Women Work Your Connections

Girl Plane

Imagine that I’m strapping you into the pilot’s seat of a 747 right this second. I expect you to fly and land the plane safely with no instructions, no experience, no co-pilot (auto or otherwise), and no radio to contact with the tower. How does that feel? How successful do you think you’ll be?

For women, being told we need to work our connections to better business and professional advantage—to advance ourselves and our causes—feels an awful lot like putting our buns in that pilot’s seat. Go on gals, take that solo-flight. You’re educated. After all, you have a graduate degree in, say, psychology so why can’t you smoothly pilot this (business) plane?

Why is it so critical that we women get much better at working our connections? Connections become relationships, relationships equate to success: sales, promotions, new opportunities, more champions and alliances, and growth-to-results that we really want.

What I (Unfortunately) Hear Women Say

Female PilotI have so many conversations with creative, talented, sharp-as-whip women where a “connections” issue flared up. During these conversations, here are the types of things I most frequently hear:

The Self-Doubter: “I know, I should use my connections but I don’t really have anything of value to offer in return.”

Are you kidding me? Of course you do and if you don’t believe that, no one else will either. Please name one (remarkable, positive) thing you believe about you and your business, your work, right now! 

The Self-Blamer: “I try asking my connections for business opportunities but usually screw it up and somehow agree to do free work instead.”

You’re just a total failure, huh. What other things in your life did screw up royally but tried again? And again, and again, and then you succeeded. Remember that feeling of persisting until you made it? Practice. Repeat!

The Self-Made Deluder: “I want to succeed on my own merits. I need to make it on my own.”

Think of a male leader, a successful man you know or have read about, did he do it alone? No! He had family, friends, and hefty coalitions of people (heck think of the Bush boys and their Skull & Bones Society, their family gravitas and money) that helped him succeed. Go out and buy a biography or autobiography if you don’t believe me, you’ll find there’s no such thing as “self-made.”

The Self-Saboteur: “I asked for what I wanted/needed and s/he said NO.” Or, “S/he said yes but then didn’t come through and now I’m hurt, I won’t try that again.”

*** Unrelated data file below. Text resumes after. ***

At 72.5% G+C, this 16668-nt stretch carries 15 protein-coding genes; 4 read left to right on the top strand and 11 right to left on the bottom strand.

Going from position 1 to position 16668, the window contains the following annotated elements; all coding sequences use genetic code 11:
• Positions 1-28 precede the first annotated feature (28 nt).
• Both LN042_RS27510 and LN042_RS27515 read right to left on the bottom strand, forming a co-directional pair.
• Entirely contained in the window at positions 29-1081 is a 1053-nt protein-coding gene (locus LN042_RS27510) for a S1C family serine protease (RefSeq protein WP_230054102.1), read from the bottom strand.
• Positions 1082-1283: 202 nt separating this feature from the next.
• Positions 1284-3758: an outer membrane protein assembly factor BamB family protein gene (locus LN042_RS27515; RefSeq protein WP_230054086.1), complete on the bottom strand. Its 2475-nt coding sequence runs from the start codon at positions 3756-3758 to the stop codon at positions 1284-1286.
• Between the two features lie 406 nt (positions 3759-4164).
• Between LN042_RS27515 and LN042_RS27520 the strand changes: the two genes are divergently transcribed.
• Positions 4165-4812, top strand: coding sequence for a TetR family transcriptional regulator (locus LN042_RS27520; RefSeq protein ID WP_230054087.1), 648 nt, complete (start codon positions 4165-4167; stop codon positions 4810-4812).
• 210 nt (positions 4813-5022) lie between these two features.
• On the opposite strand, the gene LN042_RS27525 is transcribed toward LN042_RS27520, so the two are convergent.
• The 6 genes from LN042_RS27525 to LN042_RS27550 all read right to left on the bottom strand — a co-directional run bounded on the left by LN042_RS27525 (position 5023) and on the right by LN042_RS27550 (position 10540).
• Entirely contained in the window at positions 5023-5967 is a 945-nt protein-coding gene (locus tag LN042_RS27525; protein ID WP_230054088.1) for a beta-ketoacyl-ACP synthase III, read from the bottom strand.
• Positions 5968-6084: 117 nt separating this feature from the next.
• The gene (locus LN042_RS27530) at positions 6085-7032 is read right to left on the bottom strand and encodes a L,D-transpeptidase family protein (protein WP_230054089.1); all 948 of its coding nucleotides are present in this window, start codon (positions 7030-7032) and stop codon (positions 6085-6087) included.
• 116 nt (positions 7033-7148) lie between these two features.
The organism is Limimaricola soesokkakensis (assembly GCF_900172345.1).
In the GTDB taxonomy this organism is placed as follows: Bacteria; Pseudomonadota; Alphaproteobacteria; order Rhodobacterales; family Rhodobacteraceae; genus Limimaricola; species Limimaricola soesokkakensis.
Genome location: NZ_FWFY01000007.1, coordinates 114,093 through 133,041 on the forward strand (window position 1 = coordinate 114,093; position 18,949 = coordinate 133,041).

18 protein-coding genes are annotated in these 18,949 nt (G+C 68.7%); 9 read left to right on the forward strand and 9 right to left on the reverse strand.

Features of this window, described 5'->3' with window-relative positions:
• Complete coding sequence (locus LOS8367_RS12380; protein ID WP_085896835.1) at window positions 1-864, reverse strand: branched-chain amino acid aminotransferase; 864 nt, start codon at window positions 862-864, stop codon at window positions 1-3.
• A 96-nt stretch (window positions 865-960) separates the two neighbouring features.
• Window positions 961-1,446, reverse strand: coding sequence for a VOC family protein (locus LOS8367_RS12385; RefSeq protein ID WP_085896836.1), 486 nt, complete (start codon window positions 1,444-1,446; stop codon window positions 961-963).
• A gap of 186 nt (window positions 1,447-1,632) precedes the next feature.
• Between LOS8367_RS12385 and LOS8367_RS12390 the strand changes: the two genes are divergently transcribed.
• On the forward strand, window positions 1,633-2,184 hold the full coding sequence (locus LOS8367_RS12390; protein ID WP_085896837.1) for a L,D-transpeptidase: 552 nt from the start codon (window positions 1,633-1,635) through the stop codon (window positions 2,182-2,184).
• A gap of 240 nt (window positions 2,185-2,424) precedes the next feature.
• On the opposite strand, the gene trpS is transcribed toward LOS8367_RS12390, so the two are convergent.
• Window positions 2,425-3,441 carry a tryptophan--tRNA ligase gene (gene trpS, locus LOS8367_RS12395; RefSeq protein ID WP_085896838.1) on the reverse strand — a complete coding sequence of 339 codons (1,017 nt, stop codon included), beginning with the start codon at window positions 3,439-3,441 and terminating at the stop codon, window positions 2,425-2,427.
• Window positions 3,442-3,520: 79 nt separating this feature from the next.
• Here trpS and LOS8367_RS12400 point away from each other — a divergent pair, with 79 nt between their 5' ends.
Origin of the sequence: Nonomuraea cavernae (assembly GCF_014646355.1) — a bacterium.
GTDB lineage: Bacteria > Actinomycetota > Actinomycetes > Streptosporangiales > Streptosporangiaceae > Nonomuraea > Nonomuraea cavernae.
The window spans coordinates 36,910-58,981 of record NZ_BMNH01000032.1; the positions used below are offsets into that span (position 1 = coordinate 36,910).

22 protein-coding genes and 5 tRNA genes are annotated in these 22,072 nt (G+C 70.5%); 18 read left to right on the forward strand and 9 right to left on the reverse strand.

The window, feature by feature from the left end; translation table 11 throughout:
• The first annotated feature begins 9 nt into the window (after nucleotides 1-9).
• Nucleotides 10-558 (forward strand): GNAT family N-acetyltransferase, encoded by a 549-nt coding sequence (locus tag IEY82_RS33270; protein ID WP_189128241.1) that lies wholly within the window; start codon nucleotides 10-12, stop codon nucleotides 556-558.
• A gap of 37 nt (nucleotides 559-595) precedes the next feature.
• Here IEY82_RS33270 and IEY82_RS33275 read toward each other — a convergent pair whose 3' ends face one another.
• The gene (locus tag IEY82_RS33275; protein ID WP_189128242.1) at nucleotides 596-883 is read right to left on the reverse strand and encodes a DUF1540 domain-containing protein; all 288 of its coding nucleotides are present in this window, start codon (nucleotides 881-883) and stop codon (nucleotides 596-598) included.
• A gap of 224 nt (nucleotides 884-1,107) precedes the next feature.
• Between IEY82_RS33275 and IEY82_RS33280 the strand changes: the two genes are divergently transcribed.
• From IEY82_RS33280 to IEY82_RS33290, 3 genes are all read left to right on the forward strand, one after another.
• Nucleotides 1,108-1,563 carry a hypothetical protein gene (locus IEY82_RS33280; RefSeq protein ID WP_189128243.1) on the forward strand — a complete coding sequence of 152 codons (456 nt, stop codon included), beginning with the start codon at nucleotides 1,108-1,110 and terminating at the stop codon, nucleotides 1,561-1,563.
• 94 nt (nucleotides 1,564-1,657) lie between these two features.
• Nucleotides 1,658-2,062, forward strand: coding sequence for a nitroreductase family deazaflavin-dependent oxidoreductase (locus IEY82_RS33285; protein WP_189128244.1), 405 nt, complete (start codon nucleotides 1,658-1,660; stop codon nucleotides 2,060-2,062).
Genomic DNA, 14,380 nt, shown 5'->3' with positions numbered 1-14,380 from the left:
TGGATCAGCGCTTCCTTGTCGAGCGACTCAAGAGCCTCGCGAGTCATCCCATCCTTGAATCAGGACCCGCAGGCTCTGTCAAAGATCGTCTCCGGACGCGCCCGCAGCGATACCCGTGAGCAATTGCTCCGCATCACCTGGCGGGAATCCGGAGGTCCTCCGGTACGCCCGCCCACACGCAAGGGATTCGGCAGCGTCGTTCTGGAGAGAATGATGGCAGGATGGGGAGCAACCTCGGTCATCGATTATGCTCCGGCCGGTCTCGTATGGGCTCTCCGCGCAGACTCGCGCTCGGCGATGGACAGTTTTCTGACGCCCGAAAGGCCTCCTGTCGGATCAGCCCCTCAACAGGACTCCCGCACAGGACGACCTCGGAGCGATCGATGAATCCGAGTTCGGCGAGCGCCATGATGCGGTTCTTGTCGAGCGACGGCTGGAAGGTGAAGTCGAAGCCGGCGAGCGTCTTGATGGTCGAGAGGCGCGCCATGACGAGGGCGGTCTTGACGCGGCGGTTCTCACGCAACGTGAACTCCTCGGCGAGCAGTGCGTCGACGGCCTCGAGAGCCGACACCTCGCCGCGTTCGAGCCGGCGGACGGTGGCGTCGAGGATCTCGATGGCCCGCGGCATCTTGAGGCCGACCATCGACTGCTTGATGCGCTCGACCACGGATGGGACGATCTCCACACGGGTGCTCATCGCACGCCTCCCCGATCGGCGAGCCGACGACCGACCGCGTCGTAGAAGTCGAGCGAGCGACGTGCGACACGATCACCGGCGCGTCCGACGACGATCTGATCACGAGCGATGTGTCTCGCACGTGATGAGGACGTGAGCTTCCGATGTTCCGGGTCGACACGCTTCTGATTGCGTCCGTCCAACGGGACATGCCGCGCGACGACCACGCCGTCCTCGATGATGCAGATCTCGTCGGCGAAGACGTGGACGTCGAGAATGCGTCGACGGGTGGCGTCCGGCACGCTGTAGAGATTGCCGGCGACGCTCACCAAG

It does sting when we muster up the courage to ask and don’t get what we need or want. Don’t sabotage yourself.  Make sure you’re clear on “the ask.” Make sure you educate the person on how to make connections for you if you sense they’re inexperienced (e.g. many women aren’t accustomed to making connections for others). Focus on celebrating the courage you showed in asking, no matter what the result.

The Self-Defeating Assumer: “I have awesome women friends who support me but they don’t really know anyone who can help me with my business.”

Where’s your evidence? Stop assuming! Have you talked with your women friends about who they know, who their partner or kids or people they work with know? If not, you have some ‘splaining to do my dear because you’re likely selecting yourself out of great connections. Have that business connections conversation, please.

Connections: 5 Get Soaring Tips

1. Mindset Shift. If you saw yourself in one of the types above, what needs to shift in your thinking to begin working your connections better?

2. Connections list. Write out potential connections you have from: work, friends, clubs, associations, organizations, religious affiliations, neighbors, your children’s schoolmates’ parents, your high school, college, graduate school connections (teachers and peers) and whatever else you’ve been involved with (hey, add in your babysitter’s parents why don’t you).

3. Refine the List. Let your HUGE list sit for a daWoman piloty or two and then go back as ask yourself: How many of these people do I have contact information for now? Which of these connections do I want contact information for to reach out related to my work/business, my dreams for what I want to create and achieve? Start prioritizing and pulling together contact information.

4. Practice/Role Play. Grab a pal and role-play asking so that it becomes smooth and easy for you. Stand up and look in the mirror and make your “ask.” Get credible, gain confidence.

5. Start Flying! Try asking for 2-3 connections in one week. Keep practicing, keep persisting, and keep offering to make connections for others too. Work it!

There are a plethora of networking groups that can be fantastic support. But I want you to have this get started, cost-free flight plan. From connections, you’ll build relationships. From relationships you’ll reach results you really want. Be sure to seize opportunities to help others as you soar too.

Let me know how your use of connections is changing for the better. I’ll start my happy-dance, and even do a little Dr. Dre retro singfest dedicated to you:

I like the way you work it, no diggity, I got to bag it up.”







Images:  Girl & plane via gapyear.com; Female (cartoon) Pilot via eduscapes.com; and Woman (cartoon) Pilot via lifewaysvbs.wordpress.com.

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